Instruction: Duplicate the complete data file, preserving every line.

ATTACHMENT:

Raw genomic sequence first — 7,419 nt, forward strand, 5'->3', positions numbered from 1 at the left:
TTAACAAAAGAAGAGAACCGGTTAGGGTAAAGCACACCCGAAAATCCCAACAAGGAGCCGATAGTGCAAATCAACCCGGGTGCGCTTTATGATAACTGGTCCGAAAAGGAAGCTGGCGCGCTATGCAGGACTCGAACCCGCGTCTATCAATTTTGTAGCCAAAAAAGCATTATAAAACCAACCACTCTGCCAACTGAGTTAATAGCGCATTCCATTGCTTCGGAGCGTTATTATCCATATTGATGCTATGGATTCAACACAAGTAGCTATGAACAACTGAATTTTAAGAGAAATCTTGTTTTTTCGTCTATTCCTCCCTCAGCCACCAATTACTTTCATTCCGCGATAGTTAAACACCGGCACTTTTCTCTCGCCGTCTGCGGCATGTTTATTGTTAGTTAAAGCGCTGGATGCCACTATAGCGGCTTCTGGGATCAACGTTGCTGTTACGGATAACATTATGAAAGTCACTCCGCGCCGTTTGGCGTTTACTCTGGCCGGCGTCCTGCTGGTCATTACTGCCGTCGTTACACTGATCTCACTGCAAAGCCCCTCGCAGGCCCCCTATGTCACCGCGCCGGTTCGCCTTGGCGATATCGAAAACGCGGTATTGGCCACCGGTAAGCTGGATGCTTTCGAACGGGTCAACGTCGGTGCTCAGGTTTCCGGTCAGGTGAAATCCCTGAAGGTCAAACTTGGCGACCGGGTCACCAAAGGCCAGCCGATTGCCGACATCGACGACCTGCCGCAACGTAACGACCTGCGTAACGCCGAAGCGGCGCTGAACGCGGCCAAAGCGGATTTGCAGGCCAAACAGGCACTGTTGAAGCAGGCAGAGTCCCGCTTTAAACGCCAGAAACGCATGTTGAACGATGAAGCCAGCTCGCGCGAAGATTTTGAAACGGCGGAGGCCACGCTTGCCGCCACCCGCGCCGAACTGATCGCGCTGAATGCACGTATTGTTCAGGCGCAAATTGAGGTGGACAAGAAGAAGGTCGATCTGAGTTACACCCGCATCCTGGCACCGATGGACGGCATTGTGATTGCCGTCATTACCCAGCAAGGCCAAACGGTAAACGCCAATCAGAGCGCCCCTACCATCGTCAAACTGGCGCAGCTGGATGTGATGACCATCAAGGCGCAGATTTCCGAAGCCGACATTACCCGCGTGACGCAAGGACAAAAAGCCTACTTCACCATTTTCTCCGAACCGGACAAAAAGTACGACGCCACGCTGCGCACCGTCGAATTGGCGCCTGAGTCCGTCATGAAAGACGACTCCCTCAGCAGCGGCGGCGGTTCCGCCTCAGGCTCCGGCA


Raw genomic sequence first — 7,419 nt, forward strand, 5'->3', positions numbered from 1 at the left:
TTAACAAAAGAAGAGAACCGGTTAGGGTAAAGCACACCCGAAAATCCCAACAAGGAGCCGATAGTGCAAATCAACCCGGGTGCGCTTTATGATAACTGGTCCGAAAAGGAAGCTGGCGCGCTATGCAGGACTCGAACCCGCGTCTATCAATTTTGTAGCCAAAAAAGCATTATAAAACCAACCACTCTGCCAACTGAGTTAATAGCGCATTCCATTGCTTCGGAGCGTTATTATCCATATTGATGCTATGGATTCAACACAAGTAGCTATGAACAACTGAATTTTAAGAGAAATCTTGTTTTTTCGTCTATTCCTCCCTCAGCCACCAATTACTTTCATTCCGCGATAGTTAAACACCGGCACTTTTCTCTCGCCGTCTGCGGCATGTTTATTGTTAGTTAAAGCGCTGGATGCCACTATAGCGGCTTCTGGGATCAACGTTGCTGTTACGGATAACATTATGAAAGTCACTCCGCGCCGTTTGGCGTTTACTCTGGCCGGCGTCCTGCTGGTCATTACTGCCGTCGTTACACTGATCTCACTGCAAAGCCCCTCGCAGGCCCCCTATGTCACCGCGCCGGTTCGCCTTGGCGATATCGAAAACGCGGTATTGGCCACCGGTAAGCTGGATGCTTTCGAACGGGTCAACGTCGGTGCTCAGGTTTCCGGTCAGGTGAAATCCCTGAAGGTCAAACTTGGCGACCGGGTCACCAAAGGCCAGCCGATTGCCGACATCGACGACCTGCCGCAACGTAACGACCTGCGTAACGCCGAAGCGGCGCTGAACGCGGCCAAAGCGGATTTGCAGGCCAAACAGGCACTGTTGAAGCAGGCAGAGTCCCGCTTTAAACGCCAGAAACGCATGTTGAACGATGAAGCCAGCTCGCGCGAAGATTTTGAAACGGCGGAGGCCACGCTTGCCGCCACCCGCGCCGAACTGATCGCGCTGAATGCACGTATTGTTCAGGCGCAAATTGAGGTGGACAAGAAGAAGGTCGATCTGAGTTACACCCGCATCCTGGCACCGATGGACGGCATTGTGATTGCCGTCATTACCCAGCAAGGCCAAACGGTAAACGCCAATCAGAGCGCCCCTACCATCGTCAAACTGGCGCAGCTGGATGTGATGACCATCAAGGCGCAGATTTCCGAAGCCGACATTACCCGCGTGACGCAAGGACAAAAAGCCTACTTCACCATTTTCTCCGAACCGGACAAAAAGTACGACGCCACGCTGCGCACCGTCGAATTGGCGCCTGAGTCCGTCATGAAAGACGACTCCCTCAGCAGCGGCGGCGGTTCCGCCTCAGGCTCCGGCA